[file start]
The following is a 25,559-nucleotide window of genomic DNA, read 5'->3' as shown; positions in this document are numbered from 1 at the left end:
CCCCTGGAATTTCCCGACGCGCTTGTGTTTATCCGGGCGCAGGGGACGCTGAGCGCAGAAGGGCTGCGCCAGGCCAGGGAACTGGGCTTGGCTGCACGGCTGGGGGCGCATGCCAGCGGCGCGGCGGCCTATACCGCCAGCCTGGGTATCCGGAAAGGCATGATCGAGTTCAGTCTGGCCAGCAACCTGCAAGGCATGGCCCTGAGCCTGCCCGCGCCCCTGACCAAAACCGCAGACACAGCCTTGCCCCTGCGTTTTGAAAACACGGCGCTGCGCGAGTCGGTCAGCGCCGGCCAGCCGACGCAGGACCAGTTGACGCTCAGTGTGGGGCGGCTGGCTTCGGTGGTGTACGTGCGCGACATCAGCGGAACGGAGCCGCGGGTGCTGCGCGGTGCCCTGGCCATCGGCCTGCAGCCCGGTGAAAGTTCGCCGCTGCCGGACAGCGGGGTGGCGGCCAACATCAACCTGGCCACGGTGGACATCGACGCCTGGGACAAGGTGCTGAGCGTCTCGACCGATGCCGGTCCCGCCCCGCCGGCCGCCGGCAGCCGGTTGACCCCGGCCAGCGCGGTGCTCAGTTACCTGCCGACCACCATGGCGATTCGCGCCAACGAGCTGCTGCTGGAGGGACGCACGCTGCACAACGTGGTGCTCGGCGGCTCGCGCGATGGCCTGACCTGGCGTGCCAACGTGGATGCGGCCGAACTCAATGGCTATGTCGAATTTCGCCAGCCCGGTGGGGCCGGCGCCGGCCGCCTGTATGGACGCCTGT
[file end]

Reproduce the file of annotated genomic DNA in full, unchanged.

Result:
The following is a 25,559-nucleotide window of genomic DNA, read 5'->3' as shown; positions in this document are numbered from 1 at the left end:
CCCCTGGAATTTCCCGACGCGCTTGTGTTTATCCGGGCGCAGGGGACGCTGAGCGCAGAAGGGCTGCGCCAGGCCAGGGAACTGGGCTTGGCTGCACGGCTGGGGGCGCATGCCAGCGGCGCGGCGGCCTATACCGCCAGCCTGGGTATCCGGAAAGGCATGATCGAGTTCAGTCTGGCCAGCAACCTGCAAGGCATGGCCCTGAGCCTGCCCGCGCCCCTGACCAAAACCGCAGACACAGCCTTGCCCCTGCGTTTTGAAAACACGGCGCTGCGCGAGTCGGTCAGCGCCGGCCAGCCGACGCAGGACCAGTTGACGCTCAGTGTGGGGCGGCTGGCTTCGGTGGTGTACGTGCGCGACATCAGCGGAACGGAGCCGCGGGTGCTGCGCGGTGCCCTGGCCATCGGCCTGCAGCCCGGTGAAAGTTCGCCGCTGCCGGACAGCGGGGTGGCGGCCAACATCAACCTGGCCACGGTGGACATCGACGCCTGGGACAAGGTGCTGAGCGTCTCGACCGATGCCGGTCCCGCCCCGCCGGCCGCCGGCAGCCGGTTGACCCCGGCCAGCGCGGTGCTCAGTTACCTGCCGACCACCATGGCGATTCGCGCCAACGAGCTGCTGCTGGAGGGACGCACGCTGCACAACGTGGTGCTCGGCGGCTCGCGCGATGGCCTGACCTGGCGTGCCAACGTGGATGCGGCCGAACTCAATGGCTATGTCGAATTTCGCCAGCCCGGTGGGGCCGGCGCCGGCCGCCTGTATGGACGCCTGT